Some 14 Turkish military ships on active duty in the Aegean and Black Seas are reportedly “missing”, according to reports.
It is assumed that their captains do not wish to return to port, either because they supported the coup, or fear the ongoing purges in their country.
Some media reports have speculated that the ships may be on their way to Greek ports where the sailors will attempt to seek asylum. It is unclear how many ships are in the Black Sea and their respective number in the Aegean.
If the ships are stranded in the Black Sea, their captains have little choice but to apply for asylum in NATO members Bulgaria and Romania, or in prospective NATO members Ukraine and Georgia, or in Russia.
A rapprochement between Russia and Turkey appears to have been quickly unfolding in the last few days, with the two leaders, Vladimir Putin and Recep Tayyip Erdoğan, apparently turning the page after Turkish forces shot down a Russian bomber last November, close to the Syrian border. Reportedly, the two leaders will meet “within weeks”.
“We have not seen anything in the Aegean Sea,” a Greek government source told EurActiv.com, adding that Athens is “really looking forward to seeing the situation getting stabilised”.
The Turkish government is expected to continue its crackdown on suspected putschists today (19 July), while the US-based Muslim cleric accused by Ankara of orchestrating the coup attempt says he does not fear extradition.
An extraordinary meeting was held yesterday (18 July) to discuss the developments in Turkey with the participation of Greek Prime Minister Alexis Tsipras, Defence Minister Panos Kammenos, Deputy Minister of Interior Nikos Toskas, the head of Greek Secret Services Yiannis Roubatis, and Admiral Evangelos Apostolakis.
“We closely follow the developments but we remain calm,” the sources added.
According to the Turkish journal “Star”, the eight soldiers who fled by helicopter to Greece on Saturday (16 July) and then asked for asylum, allegedly belong to a commando group that attempted to kill President Erdoğan.
Athens is in a legal, diplomatic – even moral – quandary regarding what to do regarding Ankara’s request that Turkish 8 military who fled by helicopter to Greece on Saturday (16 July) should be extradited.
Press reports in Turkey suggest that around 40 commandos surrounded a hotel in Marmaris, where Erdoğan was staying for vacation, with an aim to kill him. However, the Turkish president managed to escape with the assistance of his personal guards.
After their mission failed, according to the “Star” report, the commandos moved to different directions with eight of them heading toward Greece.
However, some in Athens cautioned that this information should be carefully analysed, as it could be an attempt to put additional pressure on the Greek government to accelerate the extradition of fugitives.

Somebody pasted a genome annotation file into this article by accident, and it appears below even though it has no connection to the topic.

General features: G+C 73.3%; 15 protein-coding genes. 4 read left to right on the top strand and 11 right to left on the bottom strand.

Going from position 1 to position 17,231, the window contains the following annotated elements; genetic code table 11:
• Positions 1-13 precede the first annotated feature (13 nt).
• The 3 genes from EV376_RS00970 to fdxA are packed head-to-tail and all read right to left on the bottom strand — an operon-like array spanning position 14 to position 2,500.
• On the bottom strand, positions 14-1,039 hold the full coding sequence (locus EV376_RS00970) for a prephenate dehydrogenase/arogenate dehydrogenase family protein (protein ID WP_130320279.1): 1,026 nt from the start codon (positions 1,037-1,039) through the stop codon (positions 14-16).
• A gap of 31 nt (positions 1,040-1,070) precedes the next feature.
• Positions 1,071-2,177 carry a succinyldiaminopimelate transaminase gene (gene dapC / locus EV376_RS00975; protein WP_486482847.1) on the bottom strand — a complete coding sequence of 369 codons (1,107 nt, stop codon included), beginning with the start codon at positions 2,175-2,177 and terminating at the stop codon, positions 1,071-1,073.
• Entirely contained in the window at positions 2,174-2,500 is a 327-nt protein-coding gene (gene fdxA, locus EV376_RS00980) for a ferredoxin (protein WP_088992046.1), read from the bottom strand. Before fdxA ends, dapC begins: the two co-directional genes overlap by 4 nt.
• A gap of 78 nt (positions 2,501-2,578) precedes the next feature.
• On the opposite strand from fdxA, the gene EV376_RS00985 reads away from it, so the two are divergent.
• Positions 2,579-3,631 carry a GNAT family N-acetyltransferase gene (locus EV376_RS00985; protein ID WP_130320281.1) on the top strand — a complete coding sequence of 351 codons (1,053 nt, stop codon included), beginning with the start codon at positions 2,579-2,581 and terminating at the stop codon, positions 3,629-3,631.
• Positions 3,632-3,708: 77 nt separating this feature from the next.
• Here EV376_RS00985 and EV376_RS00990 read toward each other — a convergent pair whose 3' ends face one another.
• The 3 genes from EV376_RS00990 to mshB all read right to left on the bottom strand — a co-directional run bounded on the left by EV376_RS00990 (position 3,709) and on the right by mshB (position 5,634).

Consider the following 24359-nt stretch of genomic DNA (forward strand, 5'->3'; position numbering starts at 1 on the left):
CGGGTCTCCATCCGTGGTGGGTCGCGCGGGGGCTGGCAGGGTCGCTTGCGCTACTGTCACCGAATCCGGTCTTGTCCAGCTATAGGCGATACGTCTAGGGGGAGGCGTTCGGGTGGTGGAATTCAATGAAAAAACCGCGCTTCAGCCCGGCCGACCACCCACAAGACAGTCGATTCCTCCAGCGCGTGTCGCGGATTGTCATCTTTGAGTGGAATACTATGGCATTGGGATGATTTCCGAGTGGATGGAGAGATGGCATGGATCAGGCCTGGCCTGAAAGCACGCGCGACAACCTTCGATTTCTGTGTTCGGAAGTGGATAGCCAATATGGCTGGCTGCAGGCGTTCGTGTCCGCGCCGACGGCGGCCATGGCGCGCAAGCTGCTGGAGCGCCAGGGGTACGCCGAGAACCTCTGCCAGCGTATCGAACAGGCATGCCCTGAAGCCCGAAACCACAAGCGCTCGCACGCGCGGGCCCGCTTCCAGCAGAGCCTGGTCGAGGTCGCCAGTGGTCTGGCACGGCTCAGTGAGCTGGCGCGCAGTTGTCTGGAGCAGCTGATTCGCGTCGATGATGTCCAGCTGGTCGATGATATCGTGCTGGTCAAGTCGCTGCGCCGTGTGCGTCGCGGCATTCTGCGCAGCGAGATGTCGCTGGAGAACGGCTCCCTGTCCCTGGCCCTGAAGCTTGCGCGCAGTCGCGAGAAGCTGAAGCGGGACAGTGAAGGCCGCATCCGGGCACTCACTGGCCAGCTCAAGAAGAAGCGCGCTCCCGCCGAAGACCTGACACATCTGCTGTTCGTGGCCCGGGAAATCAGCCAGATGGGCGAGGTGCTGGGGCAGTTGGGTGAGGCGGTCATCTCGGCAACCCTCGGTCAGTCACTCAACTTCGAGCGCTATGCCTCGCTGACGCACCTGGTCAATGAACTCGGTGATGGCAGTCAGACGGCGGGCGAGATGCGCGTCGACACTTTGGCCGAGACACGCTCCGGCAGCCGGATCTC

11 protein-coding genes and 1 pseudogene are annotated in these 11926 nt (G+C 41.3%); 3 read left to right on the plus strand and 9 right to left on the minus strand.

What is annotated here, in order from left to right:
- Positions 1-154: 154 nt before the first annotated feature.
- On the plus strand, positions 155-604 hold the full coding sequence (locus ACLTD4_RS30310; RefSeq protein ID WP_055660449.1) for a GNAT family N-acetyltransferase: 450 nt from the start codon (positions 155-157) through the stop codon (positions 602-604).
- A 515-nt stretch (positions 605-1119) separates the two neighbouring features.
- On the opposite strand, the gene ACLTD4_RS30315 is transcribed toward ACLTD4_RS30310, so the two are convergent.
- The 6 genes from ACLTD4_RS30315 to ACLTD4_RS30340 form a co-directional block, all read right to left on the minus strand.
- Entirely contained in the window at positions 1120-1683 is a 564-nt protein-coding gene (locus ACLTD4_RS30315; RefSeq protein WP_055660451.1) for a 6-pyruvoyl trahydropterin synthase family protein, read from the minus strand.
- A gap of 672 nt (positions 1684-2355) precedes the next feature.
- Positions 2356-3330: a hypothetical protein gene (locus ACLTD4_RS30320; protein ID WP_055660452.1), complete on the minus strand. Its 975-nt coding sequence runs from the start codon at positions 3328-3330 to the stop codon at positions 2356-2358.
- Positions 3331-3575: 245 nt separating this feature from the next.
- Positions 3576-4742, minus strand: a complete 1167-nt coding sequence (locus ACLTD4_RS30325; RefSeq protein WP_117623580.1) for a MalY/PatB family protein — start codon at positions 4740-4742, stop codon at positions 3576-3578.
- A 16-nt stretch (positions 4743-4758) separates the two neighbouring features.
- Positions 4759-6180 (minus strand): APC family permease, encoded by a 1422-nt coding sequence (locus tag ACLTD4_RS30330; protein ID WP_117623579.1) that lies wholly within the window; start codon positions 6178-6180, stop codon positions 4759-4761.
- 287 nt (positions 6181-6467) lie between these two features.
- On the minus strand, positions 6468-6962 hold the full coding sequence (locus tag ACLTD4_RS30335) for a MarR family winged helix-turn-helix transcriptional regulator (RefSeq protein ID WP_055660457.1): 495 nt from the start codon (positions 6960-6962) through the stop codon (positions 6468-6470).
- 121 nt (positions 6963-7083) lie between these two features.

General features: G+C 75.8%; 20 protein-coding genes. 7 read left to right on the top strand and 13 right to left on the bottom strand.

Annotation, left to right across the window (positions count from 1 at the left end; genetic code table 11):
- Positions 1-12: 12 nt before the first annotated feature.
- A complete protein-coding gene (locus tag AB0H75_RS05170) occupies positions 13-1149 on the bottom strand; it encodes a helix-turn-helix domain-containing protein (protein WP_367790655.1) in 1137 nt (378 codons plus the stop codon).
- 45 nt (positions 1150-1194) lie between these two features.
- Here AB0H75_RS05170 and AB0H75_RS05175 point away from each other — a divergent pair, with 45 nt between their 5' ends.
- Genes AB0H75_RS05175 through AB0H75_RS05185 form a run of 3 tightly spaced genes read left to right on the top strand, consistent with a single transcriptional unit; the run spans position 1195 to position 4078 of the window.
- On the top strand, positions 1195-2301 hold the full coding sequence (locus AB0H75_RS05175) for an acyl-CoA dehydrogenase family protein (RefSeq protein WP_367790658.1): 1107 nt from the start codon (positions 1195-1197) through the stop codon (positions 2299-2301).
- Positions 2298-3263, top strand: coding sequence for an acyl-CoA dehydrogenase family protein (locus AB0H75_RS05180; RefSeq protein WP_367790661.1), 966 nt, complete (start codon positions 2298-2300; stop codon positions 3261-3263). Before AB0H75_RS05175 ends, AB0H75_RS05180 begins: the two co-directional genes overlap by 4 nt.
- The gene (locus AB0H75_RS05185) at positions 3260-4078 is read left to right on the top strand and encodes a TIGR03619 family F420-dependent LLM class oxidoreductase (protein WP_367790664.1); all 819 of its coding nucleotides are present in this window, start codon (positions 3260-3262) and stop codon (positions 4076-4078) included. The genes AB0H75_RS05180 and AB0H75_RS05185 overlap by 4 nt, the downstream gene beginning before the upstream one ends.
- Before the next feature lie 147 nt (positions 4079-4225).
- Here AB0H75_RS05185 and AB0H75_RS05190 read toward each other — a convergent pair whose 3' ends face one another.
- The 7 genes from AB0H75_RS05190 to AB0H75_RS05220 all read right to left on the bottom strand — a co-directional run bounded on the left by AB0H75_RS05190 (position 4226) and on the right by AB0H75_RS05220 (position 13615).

Greek government sources told EurActiv that the examination of the asylum requests may take up to 15 days and that the ultimate decision will take into consideration “international law and the protection of human rights”.
The same sources added that Erdoğan’s announcements regarding the introduction of death penalty “are just making the situation more complicated”.
Turkish ships in Black Sea
On 16 July the Bulgarian Prime Minister Boyko Borissov said four Turkish ships with 350 personnel were on a NATO drill in the Black Sea. But he added that the situation was “calm” and that there was “nothing to worry about”.
A total of 2,000 military personnel from eight countries are taking part in a Sea Shield 16. It is the largest multinational military drill organised by the Romanian Naval Forces this year. It takes place in Romania’s territorial waters and the international waters of the Black Sea.
Borissov made the comments after meeting with the Turkish ambassador in Sofia. Few details of the discussion emerged, but it is believed the fate of the Turkish ships featured high in the agenda of the Ankara envoy.
Bulgaria, which shares a 259-km-long land border with Turkey, and also borders Turkey on the Black Sea, is vulnerable to migrant waves from Turkey. It is highly unlikely that Sofia would refuse to cooperate with Ankara in cases involving Turkish military personnel.
Admiral Veysel Kosele, the commander of the Turkish navy, has been out of contact since the night of the failed coup. It is not known whether he was an instigator of the attempt to oust President Erdoğan or is being held hostage by collaborators on the run.
The Turkish government had no information about Friday’s failed coup attempt until it was well underway, Deputy Prime Minister Numan Kurtulmus said today, appearing to contradict a previous statement from the military leadership.
Earlier, the army General Staff said it had first received intelligence that a coup was underway at 4 pm local time (1300 GMT) on 15 July and that it had alerted the relevant authorities.
Soldiers blocked two bridges in Istanbul shortly before 10.30 pm local time (1930 GMT) and gunfire was heard in the capital Ankara shortly afterwards.
Kurtulmus also told reporters that 9,322 people were currently under legal proceedings in relation to the attempted coup. He dismissed reports that any naval ships had gone missing since the abortive coup on Friday night.